Swinton tried to unravel the allure of vampires: “I suppose because they live these long, long, potentially never-ending lives, and we’re all so terrified of thinking of mortality that we’d rather think about being immortal,” she said. "I think the idea of invisibility
and yet existing visibly is really beautiful and it was always coming. I
was never surprised when Jim said to me, ‘Let’s make a vampire film.’ I
felt like saying ‘You’ve been making vampire films for years,’ it feels
like a very natural state, that invisible, immortal world.”
The always articulate Hiddleston (who tweets beautifully) was attracted to “the idea of a character who embodied a romanticism and melancholy, but still motivated by a curiosity towards the things that he loved. And I feel like he is fascinated by two separate things which are entwined: music and science. He’s enamored by vibrating particles: they might be stringed instruments and they might be stars. And he’s so passionate about these things, and he’s such a brilliant musician and engineer, but in a way he can’t see that. And she is broader and she can hold his fragility. And it was just a beautiful story about two people who loved each other and accepted each other and they happened to be vampires. And the idea of exploring love in a context of immortality, if you are challenged with immortality, is it a blessing? Is it a curse? And what does that do to your commitment?”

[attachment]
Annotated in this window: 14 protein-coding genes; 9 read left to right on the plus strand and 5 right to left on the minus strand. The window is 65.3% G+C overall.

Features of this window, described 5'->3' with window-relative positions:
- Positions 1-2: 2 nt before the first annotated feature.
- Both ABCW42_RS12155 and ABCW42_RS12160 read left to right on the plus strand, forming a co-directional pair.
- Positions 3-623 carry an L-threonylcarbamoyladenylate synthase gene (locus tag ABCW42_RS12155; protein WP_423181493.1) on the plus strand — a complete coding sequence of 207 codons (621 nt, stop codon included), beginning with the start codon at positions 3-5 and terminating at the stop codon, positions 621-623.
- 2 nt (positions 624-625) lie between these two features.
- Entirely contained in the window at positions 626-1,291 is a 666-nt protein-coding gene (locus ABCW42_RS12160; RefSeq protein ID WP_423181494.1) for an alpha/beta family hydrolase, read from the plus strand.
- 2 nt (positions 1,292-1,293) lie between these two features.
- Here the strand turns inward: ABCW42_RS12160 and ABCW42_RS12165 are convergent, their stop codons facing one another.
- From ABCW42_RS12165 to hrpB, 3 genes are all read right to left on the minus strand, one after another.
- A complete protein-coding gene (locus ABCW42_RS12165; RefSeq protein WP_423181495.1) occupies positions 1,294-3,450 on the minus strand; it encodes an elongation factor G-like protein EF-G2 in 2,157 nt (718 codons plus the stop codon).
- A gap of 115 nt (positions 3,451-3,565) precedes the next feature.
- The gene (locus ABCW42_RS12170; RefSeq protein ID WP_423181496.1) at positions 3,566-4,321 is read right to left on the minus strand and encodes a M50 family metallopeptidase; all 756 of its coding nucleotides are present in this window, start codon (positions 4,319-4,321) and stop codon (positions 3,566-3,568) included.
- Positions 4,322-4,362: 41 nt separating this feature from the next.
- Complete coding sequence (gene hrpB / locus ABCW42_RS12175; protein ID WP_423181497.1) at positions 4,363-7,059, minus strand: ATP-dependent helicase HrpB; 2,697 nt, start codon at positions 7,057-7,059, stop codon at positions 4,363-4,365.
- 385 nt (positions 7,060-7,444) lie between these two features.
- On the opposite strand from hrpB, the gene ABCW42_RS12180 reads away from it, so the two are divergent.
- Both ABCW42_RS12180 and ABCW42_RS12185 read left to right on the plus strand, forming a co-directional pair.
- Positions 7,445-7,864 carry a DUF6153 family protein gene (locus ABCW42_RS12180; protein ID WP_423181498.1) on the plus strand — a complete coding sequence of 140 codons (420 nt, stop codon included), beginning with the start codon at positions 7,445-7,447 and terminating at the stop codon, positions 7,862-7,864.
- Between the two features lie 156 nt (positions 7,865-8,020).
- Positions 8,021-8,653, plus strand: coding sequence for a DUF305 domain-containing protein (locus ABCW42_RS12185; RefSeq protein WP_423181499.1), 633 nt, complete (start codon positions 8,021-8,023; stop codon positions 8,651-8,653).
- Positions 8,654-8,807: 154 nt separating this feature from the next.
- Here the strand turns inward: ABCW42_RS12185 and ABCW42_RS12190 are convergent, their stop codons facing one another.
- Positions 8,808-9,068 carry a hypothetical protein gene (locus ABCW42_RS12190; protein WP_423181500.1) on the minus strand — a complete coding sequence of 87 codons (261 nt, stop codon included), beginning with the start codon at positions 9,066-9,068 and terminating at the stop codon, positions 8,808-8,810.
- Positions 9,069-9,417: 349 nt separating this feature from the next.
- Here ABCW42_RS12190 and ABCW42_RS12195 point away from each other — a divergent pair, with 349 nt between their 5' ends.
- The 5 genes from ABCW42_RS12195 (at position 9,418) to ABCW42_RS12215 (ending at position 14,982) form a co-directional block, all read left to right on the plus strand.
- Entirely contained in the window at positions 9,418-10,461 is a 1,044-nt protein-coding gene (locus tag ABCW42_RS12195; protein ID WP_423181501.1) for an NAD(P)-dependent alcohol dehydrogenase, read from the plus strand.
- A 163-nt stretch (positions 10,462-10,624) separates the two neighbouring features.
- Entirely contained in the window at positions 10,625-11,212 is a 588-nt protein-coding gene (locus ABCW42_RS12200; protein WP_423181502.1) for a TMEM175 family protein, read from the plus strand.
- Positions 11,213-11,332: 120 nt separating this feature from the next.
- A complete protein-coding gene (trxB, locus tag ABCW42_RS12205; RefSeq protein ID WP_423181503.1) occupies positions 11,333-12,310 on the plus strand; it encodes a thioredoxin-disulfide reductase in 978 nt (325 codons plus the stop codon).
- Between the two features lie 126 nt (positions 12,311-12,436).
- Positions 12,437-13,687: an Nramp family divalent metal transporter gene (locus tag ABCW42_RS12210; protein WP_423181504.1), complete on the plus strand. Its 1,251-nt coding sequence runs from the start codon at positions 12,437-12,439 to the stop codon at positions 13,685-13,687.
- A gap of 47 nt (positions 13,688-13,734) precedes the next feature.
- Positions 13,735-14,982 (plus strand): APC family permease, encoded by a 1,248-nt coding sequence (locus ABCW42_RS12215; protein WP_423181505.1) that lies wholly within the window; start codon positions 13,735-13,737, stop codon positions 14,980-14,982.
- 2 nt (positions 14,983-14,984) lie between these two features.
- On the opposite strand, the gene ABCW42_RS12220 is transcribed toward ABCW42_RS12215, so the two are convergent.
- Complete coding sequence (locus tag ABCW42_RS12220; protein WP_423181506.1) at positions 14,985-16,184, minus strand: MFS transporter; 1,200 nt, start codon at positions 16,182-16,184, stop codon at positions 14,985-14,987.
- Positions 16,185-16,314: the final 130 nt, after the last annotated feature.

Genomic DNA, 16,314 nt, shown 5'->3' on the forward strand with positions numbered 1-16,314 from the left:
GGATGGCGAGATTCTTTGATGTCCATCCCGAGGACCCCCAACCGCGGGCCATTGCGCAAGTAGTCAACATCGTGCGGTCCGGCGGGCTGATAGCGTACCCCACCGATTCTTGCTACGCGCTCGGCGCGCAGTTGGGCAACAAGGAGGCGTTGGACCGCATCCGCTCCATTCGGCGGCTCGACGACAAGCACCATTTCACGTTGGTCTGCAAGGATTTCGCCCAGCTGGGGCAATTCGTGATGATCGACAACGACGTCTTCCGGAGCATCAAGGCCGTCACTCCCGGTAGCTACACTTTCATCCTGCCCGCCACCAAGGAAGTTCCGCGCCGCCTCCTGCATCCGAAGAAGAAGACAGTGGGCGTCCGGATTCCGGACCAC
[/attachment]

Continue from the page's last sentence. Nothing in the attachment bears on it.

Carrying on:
Both actors agreed that they were playing characters who were more animal than human. They thought of the vampires as feral wolves. “For some people this is vampire film, for some people it’s a fairy story and for other people, it’s a documentary,” Swinton said. Sony Pictures Classics will likely release the film this fall.